About This Project
Will hummingbirds tolerate high temperatures due to climate change? Many studies look at heat tolerance during rest, but we study heat tolerance during hovering. Hummingbirds produce extra heat while hovering that must be dissipated to prevent overheating. Our previous work shows that in warm temperatures hovering hummingbirds cannot cool themselves. In this study we explore whether or not hummingbirds select perches in cool places between hovering bouts to facilitate heat loss.
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What is the context of this research?
Hovering is critical to a hummingbird's ability to fulfill their ecological role as pollinators. However, hummingbird hovering could become limited by climate change. Low mechanical efficiency of flight muscles results in extra heat production which cannot be dissipated at warm temperatures due to loss of a thermal gradient. Further, heat dissipation while hovering in warm temperatures does not appear to promote increased evaporative heat dissipation. Many animals compensate for the inability to physiologically dissipate heat with behavioral thermoregulation. We will test if hummingbirds behaviorally thermoregulate by using perches in microclimates that promote heat loss between hovering bouts.
What is the significance of this project?
Everyone enjoys watching hummingbirds, but increases in both mean and extreme temperatures predicted for our changing climate could make it difficult for them to exist in current habitats. For reasons mentioned above in project context warm temperatures could prevent hummingbirds from flying/hovering for extended periods which would not only hinder their ability to provide important pollination services, but restrict their ability to engage in important activities like courtship behavior which is critical to reproduction. Understanding the extent to which warming temperatures could alter hummingbird behavior will not only help us to anticipate potential community and ecosystem impact, but also inform management strategies that could minimize climate effects.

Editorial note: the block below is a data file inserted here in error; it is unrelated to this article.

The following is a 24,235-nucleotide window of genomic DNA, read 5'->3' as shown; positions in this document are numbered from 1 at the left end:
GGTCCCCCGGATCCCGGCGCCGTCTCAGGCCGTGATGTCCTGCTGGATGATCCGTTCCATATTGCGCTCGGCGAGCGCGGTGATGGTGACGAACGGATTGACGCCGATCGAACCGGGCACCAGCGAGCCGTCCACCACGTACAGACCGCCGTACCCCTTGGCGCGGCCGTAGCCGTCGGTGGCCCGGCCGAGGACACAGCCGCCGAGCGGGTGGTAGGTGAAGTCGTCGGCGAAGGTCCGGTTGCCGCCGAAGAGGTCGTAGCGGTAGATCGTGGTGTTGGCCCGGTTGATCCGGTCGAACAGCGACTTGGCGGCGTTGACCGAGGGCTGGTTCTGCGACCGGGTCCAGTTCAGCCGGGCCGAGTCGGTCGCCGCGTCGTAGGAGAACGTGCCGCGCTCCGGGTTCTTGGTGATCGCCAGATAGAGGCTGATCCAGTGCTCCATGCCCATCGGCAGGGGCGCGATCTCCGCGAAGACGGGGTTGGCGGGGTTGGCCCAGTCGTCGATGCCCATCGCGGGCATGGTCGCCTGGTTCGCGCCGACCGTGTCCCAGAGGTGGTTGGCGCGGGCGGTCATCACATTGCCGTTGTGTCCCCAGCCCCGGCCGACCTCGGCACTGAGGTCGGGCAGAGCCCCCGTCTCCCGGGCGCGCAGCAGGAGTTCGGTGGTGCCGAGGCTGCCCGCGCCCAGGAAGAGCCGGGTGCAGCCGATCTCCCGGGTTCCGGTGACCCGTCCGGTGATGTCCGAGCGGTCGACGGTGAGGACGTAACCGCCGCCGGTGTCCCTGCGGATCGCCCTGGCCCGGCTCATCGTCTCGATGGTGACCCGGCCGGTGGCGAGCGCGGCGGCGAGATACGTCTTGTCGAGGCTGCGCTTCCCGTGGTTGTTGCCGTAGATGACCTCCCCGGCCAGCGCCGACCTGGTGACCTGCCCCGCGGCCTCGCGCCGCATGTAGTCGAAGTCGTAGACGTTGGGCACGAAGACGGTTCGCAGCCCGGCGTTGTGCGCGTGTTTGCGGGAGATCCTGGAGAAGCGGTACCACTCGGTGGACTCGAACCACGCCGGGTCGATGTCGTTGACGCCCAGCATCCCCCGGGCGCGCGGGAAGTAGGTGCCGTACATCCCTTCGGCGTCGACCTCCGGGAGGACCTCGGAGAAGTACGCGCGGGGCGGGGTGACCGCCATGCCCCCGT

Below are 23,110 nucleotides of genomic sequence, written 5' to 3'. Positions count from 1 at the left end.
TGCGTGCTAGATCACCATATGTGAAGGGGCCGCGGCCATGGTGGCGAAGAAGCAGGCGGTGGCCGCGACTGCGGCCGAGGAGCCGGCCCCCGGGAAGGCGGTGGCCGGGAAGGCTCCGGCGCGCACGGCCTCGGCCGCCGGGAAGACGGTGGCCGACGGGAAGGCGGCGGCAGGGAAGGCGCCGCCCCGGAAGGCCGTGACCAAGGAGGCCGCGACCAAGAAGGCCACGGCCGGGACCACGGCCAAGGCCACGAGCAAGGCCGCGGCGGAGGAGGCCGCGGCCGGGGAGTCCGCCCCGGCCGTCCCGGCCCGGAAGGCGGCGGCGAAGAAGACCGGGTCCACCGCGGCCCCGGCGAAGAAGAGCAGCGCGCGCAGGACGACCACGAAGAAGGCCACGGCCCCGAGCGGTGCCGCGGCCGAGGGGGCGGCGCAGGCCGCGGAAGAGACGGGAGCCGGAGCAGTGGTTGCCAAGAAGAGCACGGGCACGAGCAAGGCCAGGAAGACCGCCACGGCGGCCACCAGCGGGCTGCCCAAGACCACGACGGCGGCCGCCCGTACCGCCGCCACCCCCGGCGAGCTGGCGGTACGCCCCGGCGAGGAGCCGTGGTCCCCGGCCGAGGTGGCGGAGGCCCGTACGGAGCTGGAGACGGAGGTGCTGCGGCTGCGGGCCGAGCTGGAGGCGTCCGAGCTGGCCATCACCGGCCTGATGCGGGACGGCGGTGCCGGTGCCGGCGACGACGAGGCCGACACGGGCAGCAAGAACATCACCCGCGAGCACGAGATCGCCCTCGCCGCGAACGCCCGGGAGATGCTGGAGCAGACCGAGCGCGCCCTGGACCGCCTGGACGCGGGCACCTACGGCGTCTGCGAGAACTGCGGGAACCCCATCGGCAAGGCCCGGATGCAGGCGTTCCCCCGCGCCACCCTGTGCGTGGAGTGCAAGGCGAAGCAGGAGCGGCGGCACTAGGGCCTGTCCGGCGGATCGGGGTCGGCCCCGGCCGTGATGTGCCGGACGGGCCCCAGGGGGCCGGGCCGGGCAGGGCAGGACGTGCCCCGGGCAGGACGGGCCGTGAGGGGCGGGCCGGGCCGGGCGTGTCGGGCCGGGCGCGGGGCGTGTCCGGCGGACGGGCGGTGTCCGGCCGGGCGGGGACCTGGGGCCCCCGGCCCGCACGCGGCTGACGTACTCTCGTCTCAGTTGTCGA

What are the goals of the project?
Because hummingbirds do not appear able to physiologically dissipate the all extra heat produced while hovering in warm temperatures we propose to test whether or not they use a type of behavioral thermoregulation between hovering bouts to rid themselves of heat accumulated during hovering bouts.
We plan to conduct a laboratory study using an artificially cooled perch to see if hummingbirds select a cool microclimate to dissipate heat following hovering at warm temperatures.
We also plan to conduct a field study to characterize microclimates of perches used by hummingbirds after hovering bouts throughout the day and over a range of temperatures.
We predict that hummingbirds will intentionally perch in cool microclimates following hovering to facilitate heat loss.
We will rent a full-size pickup (e.g. Ford F150) to transport our equipment and supplies from Oregon to Arizona. In the long run we have found that transporting our equipment and supplies in this manner is safer and frankly cheaper than shipping due to the sensitivity of our electronics, and size, shape, and weight of all that we need to do the work. We also need a rugged vehicle for travel in the Chiricahua Mts between study locations so we kill two birds with one stone.
This project involving two talented undergraduate researchers began this Spring with design of the protocol and review of the key literature supporting the project. Data collection and most analysis will occur between May-August 2019, and wrap up with project presentations at two meetings in Fall/Winter. Specific project milestones are listed below.
May 08, 2019
May 17, 2019
Complete construction and testing of all equipment used in the project.
Jun 05, 2019
Travel to the Southwestern Research Station in SE Arizona to collect data.
Jun 24, 2019
Return to George Fox University to begin data analysis.
Nov 08, 2019
Present project data at the Murdock Charitable Trust Collaborative Undergraduate Research Meeting (Vancouver, WA).
Meet the Team
Donald R Powers